Journal of Structural and Functional Genomics

, Volume 16, Issue 3–4, pp 101–111 | Cite as

Automated protein motif generation in the structure-based protein function prediction tool ProMOL

  • Mikhail Osipovitch
  • Mitchell Lambrecht
  • Cameron Baker
  • Shariq Madha
  • Jeffrey L. Mills
  • Paul A. Craig
  • Herbert J. Bernstein


ProMOL, a plugin for the PyMOL molecular graphics system, is a structure-based protein function prediction tool. ProMOL includes a set of routines for building motif templates that are used for screening query structures for enzyme active sites. Previously, each motif template was generated manually and required supervision in the optimization of parameters for sensitivity and selectivity. We developed an algorithm and workflow for the automation of motif building and testing routines in ProMOL. The algorithm uses a set of empirically derived parameters for optimization and requires little user intervention. The automated motif generation algorithm was first tested in a performance comparison with a set of manually generated motifs based on identical active sites from the same 112 PDB entries. The two sets of motifs were equally effective in identifying alignments with homologs and in rejecting alignments with unrelated structures. A second set of 296 active site motifs were generated automatically, based on Catalytic Site Atlas entries with literature citations, as an expansion of the library of existing manually generated motif templates. The new motif templates exhibited comparable performance to the existing ones in terms of hit rates against native structures, homologs with the same EC and Pfam designations, and randomly selected unrelated structures with a different EC designation at the first EC digit, as well as in terms of RMSD values obtained from local structural alignments of motifs and query structures. This research is supported by NIH grant GM078077.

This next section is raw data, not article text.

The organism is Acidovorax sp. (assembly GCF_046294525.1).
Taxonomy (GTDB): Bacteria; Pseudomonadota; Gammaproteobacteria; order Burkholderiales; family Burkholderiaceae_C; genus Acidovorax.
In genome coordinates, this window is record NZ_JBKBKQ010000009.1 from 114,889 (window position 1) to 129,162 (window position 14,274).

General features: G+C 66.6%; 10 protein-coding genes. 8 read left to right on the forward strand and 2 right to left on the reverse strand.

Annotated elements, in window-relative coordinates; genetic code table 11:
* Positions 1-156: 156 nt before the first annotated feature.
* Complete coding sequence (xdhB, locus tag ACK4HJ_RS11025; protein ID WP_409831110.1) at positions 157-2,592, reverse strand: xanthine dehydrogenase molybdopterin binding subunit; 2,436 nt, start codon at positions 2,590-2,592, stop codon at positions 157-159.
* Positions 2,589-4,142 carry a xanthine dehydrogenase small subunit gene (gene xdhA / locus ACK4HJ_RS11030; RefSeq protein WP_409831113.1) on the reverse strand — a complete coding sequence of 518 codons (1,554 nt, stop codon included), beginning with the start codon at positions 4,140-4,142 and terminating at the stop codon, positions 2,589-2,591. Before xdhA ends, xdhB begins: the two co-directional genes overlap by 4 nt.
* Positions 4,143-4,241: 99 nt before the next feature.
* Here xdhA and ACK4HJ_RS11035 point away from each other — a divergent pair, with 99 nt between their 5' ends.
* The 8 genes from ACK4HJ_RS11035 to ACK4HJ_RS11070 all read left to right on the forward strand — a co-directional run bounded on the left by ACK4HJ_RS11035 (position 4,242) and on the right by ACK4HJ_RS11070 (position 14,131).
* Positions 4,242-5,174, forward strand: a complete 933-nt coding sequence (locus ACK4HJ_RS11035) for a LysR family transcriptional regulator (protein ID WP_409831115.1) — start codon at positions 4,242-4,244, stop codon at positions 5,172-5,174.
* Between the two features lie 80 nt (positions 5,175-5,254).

Template-based alignment ProMOL PyMOL Molecular visualization Structural bioinformatics Enzyme Catalytic site motif 



The authors thank the invaluable assistance of Frances C. Bernstein and current and former students who have worked at Dowling College and at RIT on the SBEVSL project. Funding for the project has been provided by NIH GM078077, NSF-DUE 0402408, Rochester Institute of Technology and Dowling College.


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Copyright information

© Springer Science+Business Media Dordrecht 2015

Authors and Affiliations

  1. 1.Gosnell School of Life SciencesRochester Institute of TechnologyRochesterUSA
  2. 2.School of Chemistry and Materials ScienceRochester Institute of TechnologyRochesterUSA

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